Situated about 10k West of Sihanoukville, Otres Beach won Akriti and I both over instantly and we both wished we had longer there. 

Let me explain that everything in Cambodia is slightly rough around the edges so this is not a pretty little village – when I had heard that most of the businesses were Western run I think I conjured up a European seaside town in my head. But of course, Otres has got the same dirty dusty roads and random piles of rubbish and cows hanging out in the street and ramshackle buildings that grace the rest of Cambodia. But something about it just charmed us both and the beach itself was beautiful and clean.


The vibes are far more laid back than Koh Toch – there are a lot of expats and older travellers there, it’s very hippy and VERY chilled. Everything just felt nice and slow in Otres, I think it helps that pretty much everywhere on the beach is 420-friendly (I couldn’t possibly comment on whether we made the most of that or not but I was verrrrry relaxed by the end of our stay here). We stayed in a really nice bungalow (Whitemoon Bungalows)  in Otres Village run by a lovely family, but hung out on the beach at Otres 1. Our favourite spot here was an Italian restaurant/beach bar called Papa Pippo where I had my first pasta in four months and it was my favourite – simple, al dente spaghetti with good olive oil, garlic, chilli and black pepper. YUM. 
Is definitely recommend skipping and Sihnoukbille and heading straight for Otres and the islands.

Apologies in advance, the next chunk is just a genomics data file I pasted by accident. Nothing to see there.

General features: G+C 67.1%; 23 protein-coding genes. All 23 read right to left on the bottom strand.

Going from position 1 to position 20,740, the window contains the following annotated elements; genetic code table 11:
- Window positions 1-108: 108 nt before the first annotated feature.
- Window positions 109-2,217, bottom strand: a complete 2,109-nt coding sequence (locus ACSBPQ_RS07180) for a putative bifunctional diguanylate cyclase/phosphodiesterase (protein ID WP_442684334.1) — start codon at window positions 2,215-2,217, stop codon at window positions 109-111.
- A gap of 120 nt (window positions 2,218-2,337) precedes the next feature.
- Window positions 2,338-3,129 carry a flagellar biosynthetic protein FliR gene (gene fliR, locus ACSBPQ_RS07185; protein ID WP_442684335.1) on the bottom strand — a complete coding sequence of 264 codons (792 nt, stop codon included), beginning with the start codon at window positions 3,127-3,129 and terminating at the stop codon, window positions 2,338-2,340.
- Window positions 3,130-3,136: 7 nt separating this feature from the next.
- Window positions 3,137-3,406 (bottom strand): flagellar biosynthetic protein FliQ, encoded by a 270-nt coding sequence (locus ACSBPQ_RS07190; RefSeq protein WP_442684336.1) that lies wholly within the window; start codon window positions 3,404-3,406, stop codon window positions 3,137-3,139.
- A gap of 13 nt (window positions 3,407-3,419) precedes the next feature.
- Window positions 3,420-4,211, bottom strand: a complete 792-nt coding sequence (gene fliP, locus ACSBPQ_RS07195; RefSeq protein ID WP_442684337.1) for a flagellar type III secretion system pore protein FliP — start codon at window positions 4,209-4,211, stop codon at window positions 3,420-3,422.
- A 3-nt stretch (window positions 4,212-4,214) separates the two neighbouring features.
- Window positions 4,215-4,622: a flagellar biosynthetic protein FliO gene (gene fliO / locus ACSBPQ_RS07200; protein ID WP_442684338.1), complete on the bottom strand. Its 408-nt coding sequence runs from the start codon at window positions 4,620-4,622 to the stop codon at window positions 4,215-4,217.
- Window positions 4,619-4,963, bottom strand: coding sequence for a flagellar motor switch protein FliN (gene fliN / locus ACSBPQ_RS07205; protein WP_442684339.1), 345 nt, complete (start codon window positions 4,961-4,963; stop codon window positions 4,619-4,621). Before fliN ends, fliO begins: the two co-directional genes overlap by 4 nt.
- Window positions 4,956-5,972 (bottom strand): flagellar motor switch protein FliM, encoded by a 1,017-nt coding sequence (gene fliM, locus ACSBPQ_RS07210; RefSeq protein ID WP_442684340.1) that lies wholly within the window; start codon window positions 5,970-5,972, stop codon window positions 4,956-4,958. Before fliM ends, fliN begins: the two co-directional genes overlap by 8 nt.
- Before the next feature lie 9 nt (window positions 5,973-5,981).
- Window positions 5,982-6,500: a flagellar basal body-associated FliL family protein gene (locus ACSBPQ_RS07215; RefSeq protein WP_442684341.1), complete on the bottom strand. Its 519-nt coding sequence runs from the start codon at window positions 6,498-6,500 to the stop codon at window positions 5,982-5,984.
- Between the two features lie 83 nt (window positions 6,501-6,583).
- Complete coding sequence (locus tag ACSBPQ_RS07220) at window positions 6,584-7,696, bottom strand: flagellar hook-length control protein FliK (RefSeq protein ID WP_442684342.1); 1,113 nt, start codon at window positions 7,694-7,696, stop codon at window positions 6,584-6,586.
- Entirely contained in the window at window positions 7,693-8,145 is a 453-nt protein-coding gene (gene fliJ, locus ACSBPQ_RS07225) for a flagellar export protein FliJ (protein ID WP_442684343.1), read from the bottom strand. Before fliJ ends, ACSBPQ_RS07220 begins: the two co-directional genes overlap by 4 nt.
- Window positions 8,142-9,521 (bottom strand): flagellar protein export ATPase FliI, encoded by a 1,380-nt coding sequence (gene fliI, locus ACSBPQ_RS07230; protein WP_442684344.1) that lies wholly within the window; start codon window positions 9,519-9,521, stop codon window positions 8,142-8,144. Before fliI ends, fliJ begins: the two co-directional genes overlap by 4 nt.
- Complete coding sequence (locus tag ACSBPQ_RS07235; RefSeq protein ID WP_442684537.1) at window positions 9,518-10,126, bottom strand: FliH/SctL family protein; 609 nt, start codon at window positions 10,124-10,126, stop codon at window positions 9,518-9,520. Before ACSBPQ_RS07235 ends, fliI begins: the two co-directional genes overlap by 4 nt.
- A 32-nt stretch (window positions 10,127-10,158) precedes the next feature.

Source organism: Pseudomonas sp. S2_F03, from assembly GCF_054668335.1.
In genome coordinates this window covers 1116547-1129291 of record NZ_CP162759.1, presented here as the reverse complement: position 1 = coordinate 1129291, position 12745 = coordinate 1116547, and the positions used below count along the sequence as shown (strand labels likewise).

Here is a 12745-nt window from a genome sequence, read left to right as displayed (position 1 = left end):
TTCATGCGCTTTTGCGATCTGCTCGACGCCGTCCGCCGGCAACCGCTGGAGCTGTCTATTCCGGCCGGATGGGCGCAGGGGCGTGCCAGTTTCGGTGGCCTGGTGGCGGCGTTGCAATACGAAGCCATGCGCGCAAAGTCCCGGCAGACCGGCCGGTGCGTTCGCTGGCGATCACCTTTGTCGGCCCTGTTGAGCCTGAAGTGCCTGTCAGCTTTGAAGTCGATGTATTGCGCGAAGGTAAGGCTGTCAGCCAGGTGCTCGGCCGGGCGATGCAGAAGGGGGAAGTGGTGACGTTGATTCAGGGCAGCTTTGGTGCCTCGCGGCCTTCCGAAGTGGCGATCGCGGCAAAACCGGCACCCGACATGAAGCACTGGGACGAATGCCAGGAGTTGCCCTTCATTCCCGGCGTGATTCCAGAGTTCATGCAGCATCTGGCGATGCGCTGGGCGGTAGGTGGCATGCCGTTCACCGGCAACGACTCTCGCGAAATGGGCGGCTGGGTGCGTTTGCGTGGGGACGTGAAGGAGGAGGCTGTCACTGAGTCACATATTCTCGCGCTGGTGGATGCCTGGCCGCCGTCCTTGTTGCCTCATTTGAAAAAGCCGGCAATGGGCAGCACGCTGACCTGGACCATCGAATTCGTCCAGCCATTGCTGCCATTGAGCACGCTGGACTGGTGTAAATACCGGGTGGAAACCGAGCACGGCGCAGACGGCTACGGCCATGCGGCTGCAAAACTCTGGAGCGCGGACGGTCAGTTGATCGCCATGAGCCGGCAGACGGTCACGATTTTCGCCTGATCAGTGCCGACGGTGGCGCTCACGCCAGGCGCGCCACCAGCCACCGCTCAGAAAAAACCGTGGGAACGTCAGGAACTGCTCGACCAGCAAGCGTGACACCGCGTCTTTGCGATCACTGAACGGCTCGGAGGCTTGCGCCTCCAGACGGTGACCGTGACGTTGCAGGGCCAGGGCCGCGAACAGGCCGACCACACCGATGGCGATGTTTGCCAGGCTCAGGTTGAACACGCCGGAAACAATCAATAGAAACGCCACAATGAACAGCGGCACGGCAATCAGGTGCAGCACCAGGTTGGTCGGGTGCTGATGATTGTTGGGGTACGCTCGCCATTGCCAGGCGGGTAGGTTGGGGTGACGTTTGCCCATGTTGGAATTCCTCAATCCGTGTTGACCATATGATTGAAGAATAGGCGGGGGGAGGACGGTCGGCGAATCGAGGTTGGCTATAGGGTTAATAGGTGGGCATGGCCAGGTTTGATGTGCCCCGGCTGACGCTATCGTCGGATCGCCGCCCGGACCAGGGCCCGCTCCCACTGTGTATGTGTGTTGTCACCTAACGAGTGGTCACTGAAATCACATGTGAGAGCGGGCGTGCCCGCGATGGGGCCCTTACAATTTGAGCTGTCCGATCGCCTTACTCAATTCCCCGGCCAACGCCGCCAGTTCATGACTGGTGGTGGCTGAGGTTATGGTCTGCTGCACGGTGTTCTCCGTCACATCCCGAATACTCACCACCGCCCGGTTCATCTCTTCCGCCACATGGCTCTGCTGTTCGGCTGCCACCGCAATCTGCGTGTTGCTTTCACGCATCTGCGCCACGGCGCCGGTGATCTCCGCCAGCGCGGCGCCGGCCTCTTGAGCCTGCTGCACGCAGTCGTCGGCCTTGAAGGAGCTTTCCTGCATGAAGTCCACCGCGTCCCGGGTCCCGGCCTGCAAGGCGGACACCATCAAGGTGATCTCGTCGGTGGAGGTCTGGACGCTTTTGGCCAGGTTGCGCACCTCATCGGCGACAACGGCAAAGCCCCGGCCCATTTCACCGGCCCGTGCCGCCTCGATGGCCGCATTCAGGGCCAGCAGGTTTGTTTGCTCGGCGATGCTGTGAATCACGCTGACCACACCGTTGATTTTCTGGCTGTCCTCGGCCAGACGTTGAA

Reflections on Cambodia 

And just like that, mine and Akriti’s time in Cambodia – and together – was over. We headed back to Phnom Penh together so she could head back to London and I to Thailand. It was really hard for me to say goodbye as not only did we get much closer (inevitable when you’re camping in a tent on the beach in hot season) but with Christmas just around the corner I sort of just wanted to jump on the plane to London with A and see everyone. 


We reflected together a lot on Cambodia so let me summarise. We absolutely loved it. Something about it totally got to me and I think knowing about its history only made me appreciate it more. 

But it is not an easy country to travel; kudos to Akriti for using two weeks of annual leave for what was probably quite a tiring trip, with lots of disjointed and long journeys, mishaps and amusing ‘this could only happen in SE Asia moments’ (for example, the time we waited an hour and a half for our dinner and every time we asked when it might arrive were told with a shrug “maybe soon, maybe later”). Luxuries like hot showers and air con are out of the question on a backpacker budget, in fact after Siem Reap we never had one. AC – and indeed electricity – isn’t a given everywhere. Unlike Bali and Thailand it is a proper developing country. 

When people scoff at Cambodia for being dirty or poor or boring I would urge them to consider why. We would have agreed that, unlike its slap-you-in-the-face-with-culture neighbours Vietnam and Thailand, Cambodia is sort of lacking an identity, as well as some of the dramatic scenery . It feels like a country that doesn’t quite know itself and is catching up with itself. Of course it is. When you look at what happened here, you understand why that is and forgive it those things and appreciate it for what it is. You look a little deeper. You notice things like there aren’t many old people in Cambodia – because most of them were killed. You find yourself looking at the people you meet and wondering how they were affected. You forgive it its poverty and, in a non patronising way, you are amazed at the way it has done such a brilliant job at recovering just forty years on and building a tourist industry which is growing year on year.